Relative stabilities of M/NHC complexes (M = Ni, Pd, Pt) against R–NHC, X–NHC and X–X couplings in M(0)/M(ii) and M(ii)/M(iv) catalytic cycles: a theoretical study†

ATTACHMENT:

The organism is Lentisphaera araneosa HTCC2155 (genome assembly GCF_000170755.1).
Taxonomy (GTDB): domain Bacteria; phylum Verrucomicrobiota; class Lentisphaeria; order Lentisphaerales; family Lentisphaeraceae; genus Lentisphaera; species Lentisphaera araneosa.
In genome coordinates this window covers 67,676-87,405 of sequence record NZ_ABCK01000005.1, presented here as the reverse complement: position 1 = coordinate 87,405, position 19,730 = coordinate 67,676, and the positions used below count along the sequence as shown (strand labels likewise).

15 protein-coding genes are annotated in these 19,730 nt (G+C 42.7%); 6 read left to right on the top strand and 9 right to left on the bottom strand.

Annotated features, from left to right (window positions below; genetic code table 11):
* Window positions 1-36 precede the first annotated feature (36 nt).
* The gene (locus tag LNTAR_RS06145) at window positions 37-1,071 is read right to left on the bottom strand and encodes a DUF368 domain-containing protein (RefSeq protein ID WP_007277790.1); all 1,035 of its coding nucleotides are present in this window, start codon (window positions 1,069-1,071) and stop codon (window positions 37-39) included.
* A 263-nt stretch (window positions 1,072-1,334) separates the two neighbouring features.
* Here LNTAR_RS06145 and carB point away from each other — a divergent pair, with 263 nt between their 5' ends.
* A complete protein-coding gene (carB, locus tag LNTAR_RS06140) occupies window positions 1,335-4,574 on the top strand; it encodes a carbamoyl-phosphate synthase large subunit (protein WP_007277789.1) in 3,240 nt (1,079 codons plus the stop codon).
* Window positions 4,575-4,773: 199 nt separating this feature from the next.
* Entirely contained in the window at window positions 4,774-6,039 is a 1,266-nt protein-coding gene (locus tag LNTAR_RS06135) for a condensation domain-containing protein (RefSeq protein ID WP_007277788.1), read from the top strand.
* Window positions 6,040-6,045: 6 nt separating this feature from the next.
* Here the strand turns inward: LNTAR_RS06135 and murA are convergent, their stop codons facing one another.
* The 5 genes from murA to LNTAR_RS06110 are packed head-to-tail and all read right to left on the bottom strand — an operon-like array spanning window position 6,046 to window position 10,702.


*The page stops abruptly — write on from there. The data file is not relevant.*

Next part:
The complexes of Ni, Pd, and Pt with N-heterocyclic carbenes (NHCs) catalyze numerous organic reactions via proposed typical M0/MII catalytic cycles comprising intermediates with the metal center in (0) and (II) oxidation states. In addition, MII/MIV catalytic cycles have been proposed for a number of reactions. The catalytic intermediates in both cycles can suffer decomposition via R–NHC coupling and the side reductive elimination of the NHC ligand and R groups (R = alkyl, aryl, etc.) to give [NHC–R]+ cations. In this study, the relative stabilities of (NHC)MII(R)(X)L and (NHC)MIV(R)(X)3L intermediates (X = Cl, Br, I; L = NHC, pyridine) against R–NHC coupling and other decomposition pathways via reductive elimination reactions were evaluated theoretically. The study revealed that the R–NHC coupling represents the most favorable decomposition pathway for both types of intermediates (MII and MIV), while it is thermodynamically and kinetically more facile for the MIV complexes. The relative effects of the metal M (Ni, Pd, Pt) and ligands L and X on the R–NHC coupling for the MIV complexes were significantly stronger than that for the MII complexes. In particular, for the (NHC)2MIV(Ph)(Br)3 complexes, Ph–NHC coupling was facilitated dramatically from Pt (ΔG = −36.9 kcal mol−1, ΔG≠ = 37.5 kcal mol−1) to Pd (ΔG = −61.5 kcal mol−1, ΔG≠ = 18.3 kcal mol−1) and Ni (ΔG = −80.2 kcal mol−1, ΔG≠ = 4.7 kcal mol−1). For the MII oxidation state of the metal, the bis-NHC complexes (L = NHC) were slightly more kinetically and thermodynamically stable against R–NHC coupling than the mono-NHC complexes (L = pyridine). An inverse relation was observed for the MIV oxidation state of the metal as the (NHC)2MIV(R)(X)3 complexes were kinetically (4.3–15.9 kcal mol−1) and thermodynamically (8.0–23.2 kcal mol−1) significantly less stable than the (NHC)MIV(R)(X)3L (L = pyridine) complexes. For the NiIV and PdIV complexes, additional decomposition pathways via the reductive elimination of the NHC and X ligands to give the [NHC–X]+ cation (X–NHC coupling) or reductive elimination of the X–X molecule were found to be thermodynamically and kinetically probable. Overall, the obtained results demonstrate significant instability of regular Ni/NHC and Pd/NHC complexes (for example, not additionally stabilized by chelation) and high probability to initiate “NHC-free” catalysis in the reactions comprising MIV intermediates.